Soybeans closed 5-cents higher on the day, 18-cents higher on the week and $1.29 higher on the month! Soybeans have now rallied $4/bushel since last December! Relentless Chinese buying, a bad Argentine crop, strong commodities markets and a sharp reduction in U.S. acres all led to the rally.   June will be a very important month for the soybean market. China has been supporting their domestic prices by stockpiling nearly 7 million tons. This has caused the Chinese crusher to import cheaper soybeans. Because Argentina harvested a crop that was 35% less than originally thought and the farmer refused to sell soybeans due to high export taxes, Brazil and the U.S. had to make up the difference. Week after week of strong sales to China, left the soybean market no other choice but to ration demand. The soybean market inverted sharply and remains inverted in all contracts through November of 2010. With the Planting Intentions report showing a sharp drop in total acres, a tightening ’08-09 carryover caused many to raise demand forecasts and lower the carryout for the ’09-10 crop year. So now what? The Chinese have said that they will buy up to 7 million tons of domestic soybeans through June 1. June 1st is on Monday. Now that the Chinese crop is planted, does the government release some reserves to help the domestic hog and chicken producer and/or roll some of their purchases to new crop to take advantage of the $1.25 discount? Most of the large Chinese purchases have been for new crop lately, so we will have to see what happens this month.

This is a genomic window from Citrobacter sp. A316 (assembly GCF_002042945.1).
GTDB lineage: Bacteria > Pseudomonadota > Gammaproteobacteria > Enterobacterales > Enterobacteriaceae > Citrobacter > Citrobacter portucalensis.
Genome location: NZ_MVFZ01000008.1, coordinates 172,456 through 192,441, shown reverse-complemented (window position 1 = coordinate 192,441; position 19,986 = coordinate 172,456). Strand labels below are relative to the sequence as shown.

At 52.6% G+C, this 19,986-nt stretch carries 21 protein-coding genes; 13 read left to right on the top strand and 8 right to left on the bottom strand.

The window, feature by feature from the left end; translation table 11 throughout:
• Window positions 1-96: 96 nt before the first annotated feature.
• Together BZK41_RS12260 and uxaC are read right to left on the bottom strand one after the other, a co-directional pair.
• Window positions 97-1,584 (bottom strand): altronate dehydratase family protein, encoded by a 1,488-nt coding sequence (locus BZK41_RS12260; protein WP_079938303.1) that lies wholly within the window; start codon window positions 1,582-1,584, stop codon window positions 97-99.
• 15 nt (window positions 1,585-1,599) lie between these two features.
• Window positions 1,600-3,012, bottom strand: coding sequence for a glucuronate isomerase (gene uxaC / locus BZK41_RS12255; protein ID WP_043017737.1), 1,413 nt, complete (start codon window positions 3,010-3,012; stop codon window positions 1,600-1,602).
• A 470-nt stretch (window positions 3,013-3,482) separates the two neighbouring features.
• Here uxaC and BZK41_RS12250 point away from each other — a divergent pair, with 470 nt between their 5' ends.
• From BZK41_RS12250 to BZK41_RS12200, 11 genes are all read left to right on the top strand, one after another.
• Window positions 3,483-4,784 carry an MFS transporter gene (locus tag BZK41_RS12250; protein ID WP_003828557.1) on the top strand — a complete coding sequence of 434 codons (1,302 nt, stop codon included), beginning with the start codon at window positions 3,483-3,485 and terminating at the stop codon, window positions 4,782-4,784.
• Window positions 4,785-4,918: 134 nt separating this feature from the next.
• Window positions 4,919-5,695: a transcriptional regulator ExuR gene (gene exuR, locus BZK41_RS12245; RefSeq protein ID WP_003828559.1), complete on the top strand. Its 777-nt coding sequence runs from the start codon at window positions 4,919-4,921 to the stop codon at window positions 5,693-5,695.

On June 30th, we will get the next acreage estimate from the USDA. Did soybean acres increase since the March Intentions report? The market has tried its hardest to get all the acres it can, so I would think acres would increase in the report. Corn has rallied 80-cents since the Planting Intentions survey, soybeans have rallied $2.70/bushel and spring wheat has rallied $1.83/bushel.  Can’t a farmer make money planting $4.50 corn, $10.50 soybeans or $7.80 spring wheat? If so, why would he let millions of acres go fallow? If the farmer did decide to plant these acres, wet weather in the Delta, Eastern Midwest and Northern Plains this spring should have caused the majority of these acres to go to soybeans. We will have to wait and see what the report shows, but once again, June will be a very important month for the soybean market.